Tuesday, March 18, 2008

Multiple Sclerosis Awareness Week

My journey with multiple sclerosis began in 1977 when dizziness blindsided me. I had to hang onto a counter or table to keep from falling over. Fatigue took me from the 95 mile an hour lane (as if life was supposed to be lived that way), and put me in a 50 mile zone when I had to take a rest after lunch to make it through a day at work. Tingling in my extremities and pain at the base of my skull hounded me. But the symptoms came and went, disappearing for days, making me feel like I must be making them up.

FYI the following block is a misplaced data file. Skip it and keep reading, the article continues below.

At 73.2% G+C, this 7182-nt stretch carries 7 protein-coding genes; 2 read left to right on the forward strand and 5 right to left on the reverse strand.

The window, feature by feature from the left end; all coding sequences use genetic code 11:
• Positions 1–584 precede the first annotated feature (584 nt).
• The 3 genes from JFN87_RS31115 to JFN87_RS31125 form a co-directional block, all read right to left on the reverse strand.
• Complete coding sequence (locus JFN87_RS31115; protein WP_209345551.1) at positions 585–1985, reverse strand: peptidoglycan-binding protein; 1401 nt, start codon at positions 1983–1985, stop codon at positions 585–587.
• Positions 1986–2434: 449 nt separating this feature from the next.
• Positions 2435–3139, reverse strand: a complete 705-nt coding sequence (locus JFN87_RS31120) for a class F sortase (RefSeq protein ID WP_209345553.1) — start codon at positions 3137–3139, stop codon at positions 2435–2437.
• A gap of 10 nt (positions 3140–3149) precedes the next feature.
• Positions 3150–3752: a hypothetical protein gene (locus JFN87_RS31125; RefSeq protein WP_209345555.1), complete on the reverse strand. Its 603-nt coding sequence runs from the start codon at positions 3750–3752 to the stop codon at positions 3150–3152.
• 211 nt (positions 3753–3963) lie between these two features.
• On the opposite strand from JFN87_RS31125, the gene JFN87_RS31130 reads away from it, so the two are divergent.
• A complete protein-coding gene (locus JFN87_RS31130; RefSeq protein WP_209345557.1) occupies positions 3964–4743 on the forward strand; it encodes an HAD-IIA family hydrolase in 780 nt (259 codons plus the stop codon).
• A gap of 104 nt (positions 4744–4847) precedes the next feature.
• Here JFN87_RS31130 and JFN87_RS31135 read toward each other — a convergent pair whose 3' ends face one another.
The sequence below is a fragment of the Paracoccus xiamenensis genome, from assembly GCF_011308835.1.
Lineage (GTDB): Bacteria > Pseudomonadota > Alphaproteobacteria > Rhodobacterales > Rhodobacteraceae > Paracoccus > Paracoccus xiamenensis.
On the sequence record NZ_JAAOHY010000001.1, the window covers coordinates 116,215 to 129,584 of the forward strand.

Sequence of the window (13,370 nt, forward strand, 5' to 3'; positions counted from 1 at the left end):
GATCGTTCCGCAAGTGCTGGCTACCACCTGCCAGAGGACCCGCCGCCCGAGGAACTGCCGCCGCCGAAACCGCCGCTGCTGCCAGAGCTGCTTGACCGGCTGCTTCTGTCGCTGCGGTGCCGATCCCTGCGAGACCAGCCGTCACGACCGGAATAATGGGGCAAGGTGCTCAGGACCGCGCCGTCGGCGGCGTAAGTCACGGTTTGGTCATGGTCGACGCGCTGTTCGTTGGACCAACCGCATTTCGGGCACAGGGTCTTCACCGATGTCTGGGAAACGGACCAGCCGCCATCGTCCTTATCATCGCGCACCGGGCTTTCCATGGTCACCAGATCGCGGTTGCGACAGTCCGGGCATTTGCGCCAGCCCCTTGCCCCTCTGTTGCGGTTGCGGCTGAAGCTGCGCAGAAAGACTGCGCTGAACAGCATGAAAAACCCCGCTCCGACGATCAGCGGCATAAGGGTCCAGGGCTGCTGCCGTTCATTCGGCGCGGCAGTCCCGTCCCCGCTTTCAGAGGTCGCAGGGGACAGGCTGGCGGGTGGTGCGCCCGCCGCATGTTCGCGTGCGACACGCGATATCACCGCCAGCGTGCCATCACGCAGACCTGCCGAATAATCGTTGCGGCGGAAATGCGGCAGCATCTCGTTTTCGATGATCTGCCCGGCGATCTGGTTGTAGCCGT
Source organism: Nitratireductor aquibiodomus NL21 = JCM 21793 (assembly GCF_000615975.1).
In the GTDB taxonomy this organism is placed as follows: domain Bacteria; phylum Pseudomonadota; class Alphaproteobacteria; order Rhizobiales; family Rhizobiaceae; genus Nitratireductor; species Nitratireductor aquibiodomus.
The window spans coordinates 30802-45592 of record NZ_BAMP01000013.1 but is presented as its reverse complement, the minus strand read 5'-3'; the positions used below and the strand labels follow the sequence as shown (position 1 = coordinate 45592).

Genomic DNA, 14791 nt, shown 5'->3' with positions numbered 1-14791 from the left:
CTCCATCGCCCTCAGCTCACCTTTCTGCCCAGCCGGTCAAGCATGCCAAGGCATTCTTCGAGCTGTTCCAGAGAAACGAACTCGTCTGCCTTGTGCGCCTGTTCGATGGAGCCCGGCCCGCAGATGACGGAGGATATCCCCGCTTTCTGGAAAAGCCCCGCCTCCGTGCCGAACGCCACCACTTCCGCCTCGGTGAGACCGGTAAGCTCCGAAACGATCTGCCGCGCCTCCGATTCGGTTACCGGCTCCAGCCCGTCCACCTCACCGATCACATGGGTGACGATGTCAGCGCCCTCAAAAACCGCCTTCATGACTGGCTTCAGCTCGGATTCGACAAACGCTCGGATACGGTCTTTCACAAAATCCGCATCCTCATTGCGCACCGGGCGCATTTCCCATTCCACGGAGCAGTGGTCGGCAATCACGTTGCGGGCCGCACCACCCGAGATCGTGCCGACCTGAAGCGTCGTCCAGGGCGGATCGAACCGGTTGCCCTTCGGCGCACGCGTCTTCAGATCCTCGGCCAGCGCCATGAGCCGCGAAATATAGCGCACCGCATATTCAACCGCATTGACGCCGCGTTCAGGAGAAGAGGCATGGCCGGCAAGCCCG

Specialists ruled out one thing after another until a neurologist gave me the diagnosis I already suspected. This was before MRIs, but I had enough symptoms he felt sure--and so did I. I had raised funds for the National MS Society the year before because I'd become friends with a woman who had it. I knew a lot about the disease already: There were no substantiated human cures. It could blind me. Make me weakened, numb, even paralyzed.

The only place I knew to go was to God. I believed he loved me. Somehow he wouldn't desert me now. But why did I get it now that life had taken on such meaning?

More tomorrow...

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